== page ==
Influence of plasma and erythrocyte factors on red blood cell aggregation in survivors of acute myocardial infarction.Thromb Haemost. 2004 Feb; 91(2):354-9.TH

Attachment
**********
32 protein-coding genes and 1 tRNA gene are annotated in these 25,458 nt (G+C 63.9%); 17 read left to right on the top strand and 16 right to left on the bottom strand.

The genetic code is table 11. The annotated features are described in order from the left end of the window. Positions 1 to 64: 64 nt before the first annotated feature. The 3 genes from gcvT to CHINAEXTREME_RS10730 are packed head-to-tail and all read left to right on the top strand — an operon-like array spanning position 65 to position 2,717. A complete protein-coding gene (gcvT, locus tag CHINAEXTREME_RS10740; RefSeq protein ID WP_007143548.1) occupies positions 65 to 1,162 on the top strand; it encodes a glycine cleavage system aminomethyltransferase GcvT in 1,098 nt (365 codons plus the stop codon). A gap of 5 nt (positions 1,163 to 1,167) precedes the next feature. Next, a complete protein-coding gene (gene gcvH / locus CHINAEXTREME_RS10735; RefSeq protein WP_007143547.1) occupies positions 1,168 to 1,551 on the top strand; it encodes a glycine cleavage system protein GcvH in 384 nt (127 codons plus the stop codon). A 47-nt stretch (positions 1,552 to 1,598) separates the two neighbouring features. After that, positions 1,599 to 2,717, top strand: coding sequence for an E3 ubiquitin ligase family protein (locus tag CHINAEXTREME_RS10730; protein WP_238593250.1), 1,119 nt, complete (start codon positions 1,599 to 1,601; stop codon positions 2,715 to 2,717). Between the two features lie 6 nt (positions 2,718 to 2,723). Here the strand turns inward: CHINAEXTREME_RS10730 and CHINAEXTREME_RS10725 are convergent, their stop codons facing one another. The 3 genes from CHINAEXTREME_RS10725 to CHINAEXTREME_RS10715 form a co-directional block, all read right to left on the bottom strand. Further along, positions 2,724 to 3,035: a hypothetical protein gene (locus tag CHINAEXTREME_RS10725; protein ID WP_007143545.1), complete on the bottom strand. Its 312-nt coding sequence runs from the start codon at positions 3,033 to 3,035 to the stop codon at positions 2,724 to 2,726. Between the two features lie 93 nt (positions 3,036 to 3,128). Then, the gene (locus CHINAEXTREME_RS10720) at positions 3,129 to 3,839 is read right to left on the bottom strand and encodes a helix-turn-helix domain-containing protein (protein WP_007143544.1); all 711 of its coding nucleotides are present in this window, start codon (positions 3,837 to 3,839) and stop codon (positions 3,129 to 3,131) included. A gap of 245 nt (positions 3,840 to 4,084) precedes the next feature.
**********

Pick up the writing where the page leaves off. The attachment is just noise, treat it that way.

Increased erythrocyte aggregation (EA) has been observed in patients with ischaemic heart disease (IHD), although most of these studies have been performed in the acute phase when reactant proteins may account for this increase. Little is known about the role played by the erythrocyte itself in this aggregation process. To ascertain the contribution of both plasma and erythrocyte factors to EA in IHD, we investigated the following parameters in 78 survivors of acute myocardial infarction (AMI) and in a well-matched control group of 98 subjects: EA, glucose, total cholesterol (T-Chol), low-density lipoprotein-cholesterol (LDL-Chol), high-density lipoprotein-cholesterol (HDL-Chol), triglycerides, apolipoproteins A(1) and B, protein and functional fibrinogen, plasma sialic acid, membrane sialic acid, and the cholesterol and phospholipid content of the erythrocyte membrane. AMI survivors showed higher glucose (p<0.001), a borderline increase in triglycerides (p = 0.043), and a statistical decrease in Apo A(1) (p= 0.003) relative to controls. EA, functional fibrinogen, and plasma sialic acid were statistically higher in AMI survivors than in controls (p= 0.001; p<0.001; p= 0.011, respectively). Membrane sialic acid content was statistically lower in AMI patients than in controls (p= 0.026). No differences were observed in either membrane cholesterol or phospholipids. Multivariate logistic regression analysis, in which EA was dichotomized as higher or lower than 8.7, demonstrated that triglyceride levels higher than 175 mg/dL (OR= 7.7, p= 0.001) and functional fibrinogen levels higher than 320 mg/dL (OR= 3.7, p= 0.004) were independently associated with a greater risk of erythrocyte hyperaggregability. Our results suggest that plasma lipids, predominantly triglycerides, and fibrinogen may not only enhance the development of ischaemic events by their recognized atherogenic mechanisms, but also by increasing EA.